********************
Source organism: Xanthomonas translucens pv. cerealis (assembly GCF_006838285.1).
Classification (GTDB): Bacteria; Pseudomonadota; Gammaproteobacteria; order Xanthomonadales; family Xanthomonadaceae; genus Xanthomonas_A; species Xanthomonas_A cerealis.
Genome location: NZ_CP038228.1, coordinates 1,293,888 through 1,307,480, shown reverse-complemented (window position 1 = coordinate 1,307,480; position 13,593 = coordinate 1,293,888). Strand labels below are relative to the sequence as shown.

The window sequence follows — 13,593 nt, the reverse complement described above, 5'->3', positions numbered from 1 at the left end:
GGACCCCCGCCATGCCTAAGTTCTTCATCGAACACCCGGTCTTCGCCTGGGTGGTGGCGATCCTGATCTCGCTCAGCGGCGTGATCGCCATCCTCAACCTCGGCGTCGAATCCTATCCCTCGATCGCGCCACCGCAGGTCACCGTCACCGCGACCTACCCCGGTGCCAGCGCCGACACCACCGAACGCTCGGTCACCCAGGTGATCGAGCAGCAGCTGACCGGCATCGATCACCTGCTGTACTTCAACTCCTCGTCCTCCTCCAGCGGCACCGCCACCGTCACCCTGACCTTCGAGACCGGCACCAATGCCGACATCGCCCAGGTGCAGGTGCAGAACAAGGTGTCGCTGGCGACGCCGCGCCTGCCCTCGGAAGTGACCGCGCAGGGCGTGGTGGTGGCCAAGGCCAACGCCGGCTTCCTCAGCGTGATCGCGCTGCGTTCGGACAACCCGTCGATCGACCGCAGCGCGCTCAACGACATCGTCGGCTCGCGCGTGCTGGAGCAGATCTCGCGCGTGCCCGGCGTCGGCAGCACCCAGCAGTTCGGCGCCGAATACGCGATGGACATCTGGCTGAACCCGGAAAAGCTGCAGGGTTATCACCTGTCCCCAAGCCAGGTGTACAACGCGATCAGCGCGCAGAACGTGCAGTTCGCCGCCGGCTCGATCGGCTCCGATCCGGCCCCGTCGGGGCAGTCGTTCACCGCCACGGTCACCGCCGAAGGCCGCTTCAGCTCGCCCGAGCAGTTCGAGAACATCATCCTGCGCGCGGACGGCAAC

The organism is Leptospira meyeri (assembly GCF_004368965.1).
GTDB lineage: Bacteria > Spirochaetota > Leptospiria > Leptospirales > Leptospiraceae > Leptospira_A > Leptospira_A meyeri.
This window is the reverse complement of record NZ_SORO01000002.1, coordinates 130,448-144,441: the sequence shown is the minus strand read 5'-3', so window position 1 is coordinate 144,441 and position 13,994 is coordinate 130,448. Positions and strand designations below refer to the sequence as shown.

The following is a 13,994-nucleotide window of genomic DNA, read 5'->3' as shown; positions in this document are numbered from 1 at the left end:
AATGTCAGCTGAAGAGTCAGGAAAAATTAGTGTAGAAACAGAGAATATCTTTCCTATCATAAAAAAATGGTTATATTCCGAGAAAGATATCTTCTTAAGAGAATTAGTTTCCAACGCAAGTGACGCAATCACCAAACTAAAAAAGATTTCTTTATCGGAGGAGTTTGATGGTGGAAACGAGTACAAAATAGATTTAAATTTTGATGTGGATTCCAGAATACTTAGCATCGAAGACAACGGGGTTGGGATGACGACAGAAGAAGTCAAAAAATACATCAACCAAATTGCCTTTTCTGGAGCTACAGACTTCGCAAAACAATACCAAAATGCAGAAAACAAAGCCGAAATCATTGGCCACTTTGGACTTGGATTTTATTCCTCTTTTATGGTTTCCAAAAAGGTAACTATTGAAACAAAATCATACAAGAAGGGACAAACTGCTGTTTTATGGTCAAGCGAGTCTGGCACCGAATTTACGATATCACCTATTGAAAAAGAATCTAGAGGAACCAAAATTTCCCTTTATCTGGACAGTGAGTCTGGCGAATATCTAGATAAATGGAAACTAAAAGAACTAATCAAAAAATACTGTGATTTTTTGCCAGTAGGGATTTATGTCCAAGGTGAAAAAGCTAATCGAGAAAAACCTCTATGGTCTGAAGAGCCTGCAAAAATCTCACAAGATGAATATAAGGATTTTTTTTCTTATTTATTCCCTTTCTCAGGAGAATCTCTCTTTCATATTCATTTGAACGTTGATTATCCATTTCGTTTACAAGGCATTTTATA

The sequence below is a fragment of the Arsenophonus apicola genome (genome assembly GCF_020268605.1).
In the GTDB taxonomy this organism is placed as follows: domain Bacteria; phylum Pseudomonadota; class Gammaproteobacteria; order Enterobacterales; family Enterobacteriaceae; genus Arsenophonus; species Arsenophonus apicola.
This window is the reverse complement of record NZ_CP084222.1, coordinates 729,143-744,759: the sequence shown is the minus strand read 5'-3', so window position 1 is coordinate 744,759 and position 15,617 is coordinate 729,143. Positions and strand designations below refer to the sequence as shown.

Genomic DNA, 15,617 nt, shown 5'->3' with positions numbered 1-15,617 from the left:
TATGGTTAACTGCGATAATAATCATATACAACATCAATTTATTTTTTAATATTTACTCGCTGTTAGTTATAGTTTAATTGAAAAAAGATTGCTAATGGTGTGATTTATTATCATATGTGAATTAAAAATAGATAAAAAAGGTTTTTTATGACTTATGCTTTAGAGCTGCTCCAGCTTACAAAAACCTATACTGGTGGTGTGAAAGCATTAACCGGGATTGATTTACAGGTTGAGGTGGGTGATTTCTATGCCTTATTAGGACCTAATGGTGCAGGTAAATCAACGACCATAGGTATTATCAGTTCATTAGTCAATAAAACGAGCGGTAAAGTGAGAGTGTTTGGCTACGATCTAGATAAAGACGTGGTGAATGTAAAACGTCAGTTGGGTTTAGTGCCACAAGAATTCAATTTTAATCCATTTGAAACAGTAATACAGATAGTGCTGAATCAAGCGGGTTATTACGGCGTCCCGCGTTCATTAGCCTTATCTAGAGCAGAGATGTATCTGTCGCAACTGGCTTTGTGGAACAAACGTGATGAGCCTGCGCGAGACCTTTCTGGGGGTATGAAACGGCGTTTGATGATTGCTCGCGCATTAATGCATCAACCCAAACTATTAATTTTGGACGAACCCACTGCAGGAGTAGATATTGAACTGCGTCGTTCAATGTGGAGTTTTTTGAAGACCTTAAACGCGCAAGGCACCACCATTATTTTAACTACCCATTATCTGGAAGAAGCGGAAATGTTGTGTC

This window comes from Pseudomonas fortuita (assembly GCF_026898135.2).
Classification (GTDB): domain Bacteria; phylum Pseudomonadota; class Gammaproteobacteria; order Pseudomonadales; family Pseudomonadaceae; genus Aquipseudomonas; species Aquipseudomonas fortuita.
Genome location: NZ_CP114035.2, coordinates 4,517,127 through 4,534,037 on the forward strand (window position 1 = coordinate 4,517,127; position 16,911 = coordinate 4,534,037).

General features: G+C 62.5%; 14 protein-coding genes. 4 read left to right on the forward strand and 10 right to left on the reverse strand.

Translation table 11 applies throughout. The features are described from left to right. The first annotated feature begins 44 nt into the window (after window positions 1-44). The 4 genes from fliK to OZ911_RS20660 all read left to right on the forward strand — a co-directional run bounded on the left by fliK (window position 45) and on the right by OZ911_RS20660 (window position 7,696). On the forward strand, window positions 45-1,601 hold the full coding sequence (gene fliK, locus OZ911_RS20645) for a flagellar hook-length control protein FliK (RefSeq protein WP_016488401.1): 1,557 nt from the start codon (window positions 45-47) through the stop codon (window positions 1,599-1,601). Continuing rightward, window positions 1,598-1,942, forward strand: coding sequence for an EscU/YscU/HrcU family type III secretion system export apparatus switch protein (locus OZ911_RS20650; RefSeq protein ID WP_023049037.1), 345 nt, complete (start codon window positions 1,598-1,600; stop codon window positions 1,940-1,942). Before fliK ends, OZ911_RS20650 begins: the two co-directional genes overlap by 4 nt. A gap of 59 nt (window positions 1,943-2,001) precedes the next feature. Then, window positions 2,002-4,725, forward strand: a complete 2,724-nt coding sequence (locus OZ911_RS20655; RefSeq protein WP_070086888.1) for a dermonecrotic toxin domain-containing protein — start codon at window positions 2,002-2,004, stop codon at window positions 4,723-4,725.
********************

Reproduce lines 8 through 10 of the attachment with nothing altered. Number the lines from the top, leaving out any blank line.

This window is the reverse complement of record NZ_SORO01000002.1, coordinates 130,448-144,441: the sequence shown is the minus strand read 5'-3', so window position 1 is coordinate 144,441 and position 13,994 is coordinate 130,448. Positions and strand designations below refer to the sequence as shown.

The following is a 13,994-nucleotide window of genomic DNA, read 5'->3' as shown; positions in this document are numbered from 1 at the left end:
AATGTCAGCTGAAGAGTCAGGAAAAATTAGTGTAGAAACAGAGAATATCTTTCCTATCATAAAAAAATGGTTATATTCCGAGAAAGATATCTTCTTAAGAGAATTAGTTTCCAACGCAAGTGACGCAATCACCAAACTAAAAAAGATTTCTTTATCGGAGGAGTTTGATGGTGGAAACGAGTACAAAATAGATTTAAATTTTGATGTGGATTCCAGAATACTTAGCATCGAAGACAACGGGGTTGGGATGACGACAGAAGAAGTCAAAAAATACATCAACCAAATTGCCTTTTCTGGAGCTACAGACTTCGCAAAACAATACCAAAATGCAGAAAACAAAGCCGAAATCATTGGCCACTTTGGACTTGGATTTTATTCCTCTTTTATGGTTTCCAAAAAGGTAACTATTGAAACAAAATCATACAAGAAGGGACAAACTGCTGTTTTATGGTCAAGCGAGTCTGGCACCGAATTTACGATATCACCTATTGAAAAAGAATCTAGAGGAACCAAAATTTCCCTTTATCTGGACAGTGAGTCTGGCGAATATCTAGATAAATGGAAACTAAAAGAACTAATCAAAAAATACTGTGATTTTTTGCCAGTAGGGATTTATGTCCAAGGTGAAAAAGCTAATCGAGAAAAACCTCTATGGTCTGAAGAGCCTGCAAAAATCTCACAAGATGAATATAAGGATTTTTTTTCTTATTTATTCCCTTTCTCAGGAGAATCTCTCTTTCATATTCATTTGAACGTTGATTATCCATTTCGTTTACAAGGCATTTTATA